The parents of a ninth-grade girl who was sexually assaulted in a women's bathroom by a gender-fluid "boy in a skirt" classmate in Loudoun County last year are outraged after the county's progressive school board decided not to publicly release a report on the incident and others that were similar.
What are the details?
In a statement issued Friday, the girl's parents, Scott and Jessica Smith, slammed the school district, claiming that board members were continuing to skirt responsibility for horrific incidents that took place at Loudoun County schools last year amid the district's move to open up bathrooms for transgender students.
The father, Scott Brown, was arrested during a raucous school board meeting in June 2021 while raising awareness about the incident involving his daughter. He would later go public, accusing the district of intentionally burying details about sexual assault incidents.
"We believe that once again LCPS continues to engage in an active cover-up, and are attempting to avoid being accountable to the victims and their families," Friday's statement read.
"The question must be asked — how can an outside independent investigation, funded by the taxpayers, not be released and is instead kept secret from the public?" it continued. "While the school system's law firm continues to hide the truth, our lawyers will reveal the truth during the course of our Title IX lawsuit against Loudoun County.”
The parents' fury came in response to a school board press release on Friday, in which the board stated it would not release a taxpayer-funded report documenting the incidents in order to protect the privacy of the families involved.
"First and foremost, the report cannot be released because the privacy of the families involved must be protected," the board said. "The national interest in this investigation would preclude any chance of allowing the families to heal in private and to move forward with dignity. The Division and our Board believe we must do whatever we can to avoid retraumatizing the students and the families involved in the incidents."
What's the background?
Smith claims that last year when he was informed of the sexual assault against his daughter, administration officials at her high school told him they would handle the incident "in-house." But nothing substantial followed. Then later, in October, the gender-fluid boy was accused of assaulting another female classmate.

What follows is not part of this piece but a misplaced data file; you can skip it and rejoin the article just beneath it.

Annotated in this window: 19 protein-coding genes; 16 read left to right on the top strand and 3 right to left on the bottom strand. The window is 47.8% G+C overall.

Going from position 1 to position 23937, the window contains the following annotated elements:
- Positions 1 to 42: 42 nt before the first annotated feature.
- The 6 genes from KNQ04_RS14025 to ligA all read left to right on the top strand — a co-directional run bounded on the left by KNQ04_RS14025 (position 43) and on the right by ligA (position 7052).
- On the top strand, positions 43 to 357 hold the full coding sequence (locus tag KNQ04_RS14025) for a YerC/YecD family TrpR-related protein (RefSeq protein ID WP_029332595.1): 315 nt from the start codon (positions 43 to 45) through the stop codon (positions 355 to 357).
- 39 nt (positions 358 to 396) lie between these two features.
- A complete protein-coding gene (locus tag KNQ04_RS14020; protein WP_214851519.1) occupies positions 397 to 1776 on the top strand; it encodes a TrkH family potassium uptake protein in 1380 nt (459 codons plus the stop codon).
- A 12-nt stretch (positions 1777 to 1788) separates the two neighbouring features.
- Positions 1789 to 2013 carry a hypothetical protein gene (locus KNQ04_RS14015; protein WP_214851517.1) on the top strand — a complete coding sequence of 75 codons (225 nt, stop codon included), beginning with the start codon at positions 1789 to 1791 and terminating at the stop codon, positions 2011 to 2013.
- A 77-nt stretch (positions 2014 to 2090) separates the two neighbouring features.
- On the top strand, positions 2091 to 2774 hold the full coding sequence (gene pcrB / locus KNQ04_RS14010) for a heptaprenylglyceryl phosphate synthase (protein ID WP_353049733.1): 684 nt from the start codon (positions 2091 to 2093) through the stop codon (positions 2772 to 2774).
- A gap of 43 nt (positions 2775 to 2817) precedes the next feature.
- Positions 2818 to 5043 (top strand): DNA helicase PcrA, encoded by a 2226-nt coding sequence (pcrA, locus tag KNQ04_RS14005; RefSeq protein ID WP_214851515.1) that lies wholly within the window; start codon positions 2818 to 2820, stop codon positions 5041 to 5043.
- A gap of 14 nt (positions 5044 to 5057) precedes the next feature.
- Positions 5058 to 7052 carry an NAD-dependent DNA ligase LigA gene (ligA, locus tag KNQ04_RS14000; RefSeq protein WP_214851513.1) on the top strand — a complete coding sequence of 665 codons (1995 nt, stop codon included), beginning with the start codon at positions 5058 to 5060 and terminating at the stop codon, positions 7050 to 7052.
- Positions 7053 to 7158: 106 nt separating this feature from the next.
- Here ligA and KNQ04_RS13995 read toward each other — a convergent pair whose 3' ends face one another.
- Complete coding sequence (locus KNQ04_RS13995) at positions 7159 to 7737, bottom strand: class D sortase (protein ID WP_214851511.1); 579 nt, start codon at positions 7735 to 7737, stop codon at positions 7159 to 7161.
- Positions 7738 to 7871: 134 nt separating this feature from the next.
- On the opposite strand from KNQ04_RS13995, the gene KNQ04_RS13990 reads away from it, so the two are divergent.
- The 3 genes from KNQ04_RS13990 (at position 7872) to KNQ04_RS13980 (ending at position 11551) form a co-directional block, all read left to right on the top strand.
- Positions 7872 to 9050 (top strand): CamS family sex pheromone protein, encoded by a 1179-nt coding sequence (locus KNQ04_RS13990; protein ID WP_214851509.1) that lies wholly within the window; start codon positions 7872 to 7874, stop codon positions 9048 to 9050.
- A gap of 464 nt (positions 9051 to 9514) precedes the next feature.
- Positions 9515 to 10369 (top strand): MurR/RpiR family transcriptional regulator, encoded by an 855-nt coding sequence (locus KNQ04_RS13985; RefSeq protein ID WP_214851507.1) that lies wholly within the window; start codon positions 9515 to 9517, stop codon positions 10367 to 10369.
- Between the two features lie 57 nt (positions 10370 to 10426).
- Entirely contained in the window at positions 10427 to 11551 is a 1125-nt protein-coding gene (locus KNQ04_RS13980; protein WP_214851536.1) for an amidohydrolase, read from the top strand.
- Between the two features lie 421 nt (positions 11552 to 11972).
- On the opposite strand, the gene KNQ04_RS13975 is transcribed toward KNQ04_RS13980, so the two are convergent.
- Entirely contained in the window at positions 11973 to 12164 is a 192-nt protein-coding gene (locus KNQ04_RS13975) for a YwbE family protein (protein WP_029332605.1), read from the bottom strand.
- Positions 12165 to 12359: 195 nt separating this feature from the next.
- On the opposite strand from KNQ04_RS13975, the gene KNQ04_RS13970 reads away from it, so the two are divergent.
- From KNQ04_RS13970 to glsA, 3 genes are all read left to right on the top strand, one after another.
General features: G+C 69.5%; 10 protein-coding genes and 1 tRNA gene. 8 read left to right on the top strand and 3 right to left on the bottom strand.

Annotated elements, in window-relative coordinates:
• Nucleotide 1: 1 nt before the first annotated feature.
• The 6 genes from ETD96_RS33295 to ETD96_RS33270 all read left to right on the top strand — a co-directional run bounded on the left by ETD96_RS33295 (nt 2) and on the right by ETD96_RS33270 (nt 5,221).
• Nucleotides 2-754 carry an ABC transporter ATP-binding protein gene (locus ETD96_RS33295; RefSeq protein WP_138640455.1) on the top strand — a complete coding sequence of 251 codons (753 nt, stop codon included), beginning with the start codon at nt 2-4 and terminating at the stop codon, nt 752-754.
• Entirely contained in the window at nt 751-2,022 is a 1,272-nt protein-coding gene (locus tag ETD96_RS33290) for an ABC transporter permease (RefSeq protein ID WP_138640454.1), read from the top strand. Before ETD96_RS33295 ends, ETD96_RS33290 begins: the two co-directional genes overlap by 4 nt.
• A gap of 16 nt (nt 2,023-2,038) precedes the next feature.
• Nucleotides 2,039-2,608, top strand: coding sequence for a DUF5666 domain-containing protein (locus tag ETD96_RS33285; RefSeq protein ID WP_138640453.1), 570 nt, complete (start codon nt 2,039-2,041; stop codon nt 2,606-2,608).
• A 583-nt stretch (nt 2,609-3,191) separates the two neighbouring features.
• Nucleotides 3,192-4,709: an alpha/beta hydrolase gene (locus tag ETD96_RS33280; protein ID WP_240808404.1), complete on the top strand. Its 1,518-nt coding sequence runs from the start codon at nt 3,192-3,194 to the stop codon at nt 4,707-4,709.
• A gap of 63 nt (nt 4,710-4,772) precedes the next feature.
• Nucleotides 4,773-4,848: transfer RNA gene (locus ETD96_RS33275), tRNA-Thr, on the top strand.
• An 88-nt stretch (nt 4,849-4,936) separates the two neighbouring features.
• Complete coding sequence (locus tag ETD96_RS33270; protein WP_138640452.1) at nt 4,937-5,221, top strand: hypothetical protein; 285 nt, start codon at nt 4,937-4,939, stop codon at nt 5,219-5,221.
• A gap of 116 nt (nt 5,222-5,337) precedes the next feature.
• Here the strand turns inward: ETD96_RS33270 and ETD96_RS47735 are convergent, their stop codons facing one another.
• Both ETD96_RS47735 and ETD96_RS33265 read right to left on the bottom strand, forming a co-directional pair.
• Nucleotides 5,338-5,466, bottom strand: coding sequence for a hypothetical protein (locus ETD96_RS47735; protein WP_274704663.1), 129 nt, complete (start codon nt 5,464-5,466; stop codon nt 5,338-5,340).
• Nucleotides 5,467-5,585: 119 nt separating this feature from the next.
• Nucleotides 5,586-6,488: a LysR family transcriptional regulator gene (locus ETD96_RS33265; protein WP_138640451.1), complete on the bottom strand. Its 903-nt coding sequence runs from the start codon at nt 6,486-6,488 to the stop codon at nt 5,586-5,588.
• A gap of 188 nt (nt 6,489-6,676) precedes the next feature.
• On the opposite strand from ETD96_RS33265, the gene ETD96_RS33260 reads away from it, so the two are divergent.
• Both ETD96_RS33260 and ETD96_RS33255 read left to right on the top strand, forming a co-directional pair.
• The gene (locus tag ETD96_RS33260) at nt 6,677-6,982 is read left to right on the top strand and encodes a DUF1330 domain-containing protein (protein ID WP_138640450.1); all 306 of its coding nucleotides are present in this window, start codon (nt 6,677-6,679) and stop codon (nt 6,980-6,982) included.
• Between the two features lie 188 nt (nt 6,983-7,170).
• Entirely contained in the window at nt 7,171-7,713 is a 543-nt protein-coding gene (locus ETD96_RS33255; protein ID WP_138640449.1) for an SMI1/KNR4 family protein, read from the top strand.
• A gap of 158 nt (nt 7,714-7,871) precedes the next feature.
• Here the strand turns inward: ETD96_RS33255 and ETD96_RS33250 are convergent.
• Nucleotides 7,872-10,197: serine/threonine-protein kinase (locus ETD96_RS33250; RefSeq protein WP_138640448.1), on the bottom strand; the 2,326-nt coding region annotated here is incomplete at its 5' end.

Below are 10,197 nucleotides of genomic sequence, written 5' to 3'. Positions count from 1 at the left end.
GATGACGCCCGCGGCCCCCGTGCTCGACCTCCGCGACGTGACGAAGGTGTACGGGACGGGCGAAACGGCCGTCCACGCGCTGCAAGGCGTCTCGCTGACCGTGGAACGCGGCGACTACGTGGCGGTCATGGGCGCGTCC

At the time, LCPS was pushing a policy that would allow students to use a bathroom that aligns with their gender identity rather than their biological sex.
Last week, the 15-year-old "boy in a skirt" who committed the sexual assaults was ordered by a judge to undergo psychological treatment at a juvenile detention center. The judge presiding over the case also took an action that she has never taken before: She ordered the juvenile to register as a sex offender for life.
According to WTOP-TV, the teen was found guilty of one felony count of forcible sodomy and one felony count of forcible fellatio in a May 28 incident at Stone Bridge High School in Ashburn. That incident is reportedly the one involving the Smiths' daughter. He was also found guilty on one felony count of abduction and one misdemeanor count of sexual battery in a separate assault involving a second victim at Broad Run High School on Oct. 6
During his sentencing, the judge said she decided to make the teen register as a sex offender after viewing frightening results from a court-ordered psychological evaluation.
"Yours scares me," the judge said. "What I read scares me for yourself, your family, and society in general. Young man, you need a lot of help.”
When Smith spoke out about his daughter's assault last year, the controversy became a national story. But the LCPS board has denied that it was aware of the sexual assault allegations. However, many — including the Smiths — think the board has covered up its involvement in an effort to avoid a national media firestorm.
Barring the public release of the report, any information incriminating LCPS board members will likely remain hidden.
In one of his first actions after taking office this week, Republican Virginia Gov. Glenn Youngkin instructed his attorney general to investigate the school district's response to the two sexual assaults.
Virginia Attorney General Jason Miyares said in a statement that “Loudoun County Public Schools covered up a sexual assault on school grounds for political gain, leading to an additional assault of a young girl."
“What we’re going to be looking into is the entire circumstances around the decisions that were made to actually move this young man from one school to another, to not inform parents, to not inform the community and oh, by the way, clearly to put other students in risk for their safety,” Youngkin reportedly added in an interview with Fox News on Sunday.